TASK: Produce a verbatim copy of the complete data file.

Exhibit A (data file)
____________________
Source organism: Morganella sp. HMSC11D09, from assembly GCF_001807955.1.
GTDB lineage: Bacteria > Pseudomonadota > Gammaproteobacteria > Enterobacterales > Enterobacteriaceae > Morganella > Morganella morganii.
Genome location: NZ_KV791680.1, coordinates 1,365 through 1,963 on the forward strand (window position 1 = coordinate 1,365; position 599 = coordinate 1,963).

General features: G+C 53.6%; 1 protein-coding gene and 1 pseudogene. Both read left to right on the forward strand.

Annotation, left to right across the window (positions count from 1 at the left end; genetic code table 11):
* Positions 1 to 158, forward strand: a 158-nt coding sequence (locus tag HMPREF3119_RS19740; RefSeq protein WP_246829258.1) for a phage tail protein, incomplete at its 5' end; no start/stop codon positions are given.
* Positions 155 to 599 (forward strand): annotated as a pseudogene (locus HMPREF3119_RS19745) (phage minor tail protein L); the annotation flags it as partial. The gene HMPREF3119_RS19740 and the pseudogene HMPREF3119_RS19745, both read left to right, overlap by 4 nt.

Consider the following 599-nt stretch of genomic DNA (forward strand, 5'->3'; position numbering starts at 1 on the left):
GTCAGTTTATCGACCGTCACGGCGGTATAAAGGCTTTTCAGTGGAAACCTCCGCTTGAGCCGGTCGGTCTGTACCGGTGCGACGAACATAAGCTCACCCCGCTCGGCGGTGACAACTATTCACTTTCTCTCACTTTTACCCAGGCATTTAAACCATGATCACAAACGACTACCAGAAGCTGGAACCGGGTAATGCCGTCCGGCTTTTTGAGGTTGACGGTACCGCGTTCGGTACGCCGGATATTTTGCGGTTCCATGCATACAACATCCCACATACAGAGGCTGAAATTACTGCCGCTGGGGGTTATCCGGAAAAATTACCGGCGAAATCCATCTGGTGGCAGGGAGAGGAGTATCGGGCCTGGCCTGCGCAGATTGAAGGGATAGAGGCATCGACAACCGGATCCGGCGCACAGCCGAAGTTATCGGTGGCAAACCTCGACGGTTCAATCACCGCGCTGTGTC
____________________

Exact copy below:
Source organism: Morganella sp. HMSC11D09, from assembly GCF_001807955.1.
GTDB lineage: Bacteria > Pseudomonadota > Gammaproteobacteria > Enterobacterales > Enterobacteriaceae > Morganella > Morganella morganii.
Genome location: NZ_KV791680.1, coordinates 1,365 through 1,963 on the forward strand (window position 1 = coordinate 1,365; position 599 = coordinate 1,963).

General features: G+C 53.6%; 1 protein-coding gene and 1 pseudogene. Both read left to right on the forward strand.

Annotation, left to right across the window (positions count from 1 at the left end; genetic code table 11):
* Positions 1 to 158, forward strand: a 158-nt coding sequence (locus tag HMPREF3119_RS19740; RefSeq protein WP_246829258.1) for a phage tail protein, incomplete at its 5' end; no start/stop codon positions are given.
* Positions 155 to 599 (forward strand): annotated as a pseudogene (locus HMPREF3119_RS19745) (phage minor tail protein L); the annotation flags it as partial. The gene HMPREF3119_RS19740 and the pseudogene HMPREF3119_RS19745, both read left to right, overlap by 4 nt.

Consider the following 599-nt stretch of genomic DNA (forward strand, 5'->3'; position numbering starts at 1 on the left):
GTCAGTTTATCGACCGTCACGGCGGTATAAAGGCTTTTCAGTGGAAACCTCCGCTTGAGCCGGTCGGTCTGTACCGGTGCGACGAACATAAGCTCACCCCGCTCGGCGGTGACAACTATTCACTTTCTCTCACTTTTACCCAGGCATTTAAACCATGATCACAAACGACTACCAGAAGCTGGAACCGGGTAATGCCGTCCGGCTTTTTGAGGTTGACGGTACCGCGTTCGGTACGCCGGATATTTTGCGGTTCCATGCATACAACATCCCACATACAGAGGCTGAAATTACTGCCGCTGGGGGTTATCCGGAAAAATTACCGGCGAAATCCATCTGGTGGCAGGGAGAGGAGTATCGGGCCTGGCCTGCGCAGATTGAAGGGATAGAGGCATCGACAACCGGATCCGGCGCACAGCCGAAGTTATCGGTGGCAAACCTCGACGGTTCAATCACCGCGCTGTGTC